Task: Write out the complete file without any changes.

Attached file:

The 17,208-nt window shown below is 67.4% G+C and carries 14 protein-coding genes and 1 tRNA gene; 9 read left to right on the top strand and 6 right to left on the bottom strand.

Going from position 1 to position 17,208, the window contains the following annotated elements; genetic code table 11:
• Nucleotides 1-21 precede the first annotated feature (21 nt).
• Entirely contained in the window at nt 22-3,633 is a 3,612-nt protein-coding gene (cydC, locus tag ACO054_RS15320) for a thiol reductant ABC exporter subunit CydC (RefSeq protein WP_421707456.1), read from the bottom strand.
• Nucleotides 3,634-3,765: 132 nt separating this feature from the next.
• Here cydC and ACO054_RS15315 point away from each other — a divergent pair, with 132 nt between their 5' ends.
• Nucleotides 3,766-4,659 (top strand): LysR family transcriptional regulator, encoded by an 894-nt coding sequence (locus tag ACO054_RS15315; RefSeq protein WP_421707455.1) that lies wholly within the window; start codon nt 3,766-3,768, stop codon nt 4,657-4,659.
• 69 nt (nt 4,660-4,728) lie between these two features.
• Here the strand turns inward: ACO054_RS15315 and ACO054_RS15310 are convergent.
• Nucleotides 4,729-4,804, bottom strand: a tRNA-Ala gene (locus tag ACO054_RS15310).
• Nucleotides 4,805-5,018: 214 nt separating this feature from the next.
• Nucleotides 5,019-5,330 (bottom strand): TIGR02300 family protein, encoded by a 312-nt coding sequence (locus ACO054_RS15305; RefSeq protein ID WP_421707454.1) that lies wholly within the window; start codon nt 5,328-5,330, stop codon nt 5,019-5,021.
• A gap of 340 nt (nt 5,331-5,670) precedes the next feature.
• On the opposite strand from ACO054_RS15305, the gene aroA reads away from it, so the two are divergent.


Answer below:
The 17,208-nt window shown below is 67.4% G+C and carries 14 protein-coding genes and 1 tRNA gene; 9 read left to right on the top strand and 6 right to left on the bottom strand.

Going from position 1 to position 17,208, the window contains the following annotated elements; genetic code table 11:
• Nucleotides 1-21 precede the first annotated feature (21 nt).
• Entirely contained in the window at nt 22-3,633 is a 3,612-nt protein-coding gene (cydC, locus tag ACO054_RS15320) for a thiol reductant ABC exporter subunit CydC (RefSeq protein WP_421707456.1), read from the bottom strand.
• Nucleotides 3,634-3,765: 132 nt separating this feature from the next.
• Here cydC and ACO054_RS15315 point away from each other — a divergent pair, with 132 nt between their 5' ends.
• Nucleotides 3,766-4,659 (top strand): LysR family transcriptional regulator, encoded by an 894-nt coding sequence (locus tag ACO054_RS15315; RefSeq protein WP_421707455.1) that lies wholly within the window; start codon nt 3,766-3,768, stop codon nt 4,657-4,659.
• 69 nt (nt 4,660-4,728) lie between these two features.
• Here the strand turns inward: ACO054_RS15315 and ACO054_RS15310 are convergent.
• Nucleotides 4,729-4,804, bottom strand: a tRNA-Ala gene (locus tag ACO054_RS15310).
• Nucleotides 4,805-5,018: 214 nt separating this feature from the next.
• Nucleotides 5,019-5,330 (bottom strand): TIGR02300 family protein, encoded by a 312-nt coding sequence (locus ACO054_RS15305; RefSeq protein ID WP_421707454.1) that lies wholly within the window; start codon nt 5,328-5,330, stop codon nt 5,019-5,021.
• A gap of 340 nt (nt 5,331-5,670) precedes the next feature.
• On the opposite strand from ACO054_RS15305, the gene aroA reads away from it, so the two are divergent.